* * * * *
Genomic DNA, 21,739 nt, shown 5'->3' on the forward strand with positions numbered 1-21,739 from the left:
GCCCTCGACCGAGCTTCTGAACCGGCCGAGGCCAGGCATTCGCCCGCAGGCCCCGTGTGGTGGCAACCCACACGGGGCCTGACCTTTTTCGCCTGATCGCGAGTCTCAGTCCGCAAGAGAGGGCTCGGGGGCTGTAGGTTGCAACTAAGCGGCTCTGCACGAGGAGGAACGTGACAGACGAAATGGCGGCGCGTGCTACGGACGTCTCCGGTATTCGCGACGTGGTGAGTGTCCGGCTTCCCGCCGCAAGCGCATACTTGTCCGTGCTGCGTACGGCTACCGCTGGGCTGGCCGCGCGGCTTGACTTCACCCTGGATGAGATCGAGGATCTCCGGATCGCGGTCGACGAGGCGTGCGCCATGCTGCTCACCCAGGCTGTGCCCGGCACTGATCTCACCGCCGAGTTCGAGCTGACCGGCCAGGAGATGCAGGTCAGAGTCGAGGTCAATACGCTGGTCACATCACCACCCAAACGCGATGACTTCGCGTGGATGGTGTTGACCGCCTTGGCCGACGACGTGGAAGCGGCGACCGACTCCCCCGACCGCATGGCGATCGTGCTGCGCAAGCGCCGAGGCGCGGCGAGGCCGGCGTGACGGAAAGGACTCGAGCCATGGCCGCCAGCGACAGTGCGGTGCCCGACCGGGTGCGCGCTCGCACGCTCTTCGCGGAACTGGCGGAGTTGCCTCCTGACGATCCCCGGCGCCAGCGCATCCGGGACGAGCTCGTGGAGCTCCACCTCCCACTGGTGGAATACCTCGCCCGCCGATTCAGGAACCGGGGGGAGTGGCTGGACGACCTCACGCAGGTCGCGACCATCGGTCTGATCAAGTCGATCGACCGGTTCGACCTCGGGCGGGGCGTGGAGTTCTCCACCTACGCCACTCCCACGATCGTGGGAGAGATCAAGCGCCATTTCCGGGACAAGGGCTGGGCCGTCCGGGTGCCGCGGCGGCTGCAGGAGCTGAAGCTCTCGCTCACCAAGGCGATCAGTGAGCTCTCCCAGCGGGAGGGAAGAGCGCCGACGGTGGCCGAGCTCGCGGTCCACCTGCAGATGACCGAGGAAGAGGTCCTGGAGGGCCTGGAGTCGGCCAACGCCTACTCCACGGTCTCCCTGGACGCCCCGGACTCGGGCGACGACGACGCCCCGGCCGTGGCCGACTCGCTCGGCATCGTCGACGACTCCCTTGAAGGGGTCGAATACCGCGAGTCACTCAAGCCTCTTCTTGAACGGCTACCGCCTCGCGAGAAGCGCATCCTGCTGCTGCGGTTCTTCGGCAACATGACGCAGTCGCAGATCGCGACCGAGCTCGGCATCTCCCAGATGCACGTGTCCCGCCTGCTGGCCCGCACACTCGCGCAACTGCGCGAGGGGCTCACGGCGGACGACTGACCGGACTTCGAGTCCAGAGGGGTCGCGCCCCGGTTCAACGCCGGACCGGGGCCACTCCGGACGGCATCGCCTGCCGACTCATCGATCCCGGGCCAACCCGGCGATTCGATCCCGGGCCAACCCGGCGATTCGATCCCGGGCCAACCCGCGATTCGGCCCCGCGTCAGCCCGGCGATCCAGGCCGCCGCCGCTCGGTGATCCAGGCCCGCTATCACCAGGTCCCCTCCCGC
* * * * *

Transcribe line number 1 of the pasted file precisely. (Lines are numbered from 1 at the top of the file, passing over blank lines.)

Genomic DNA, 21,739 nt, shown 5'->3' on the forward strand with positions numbered 1-21,739 from the left: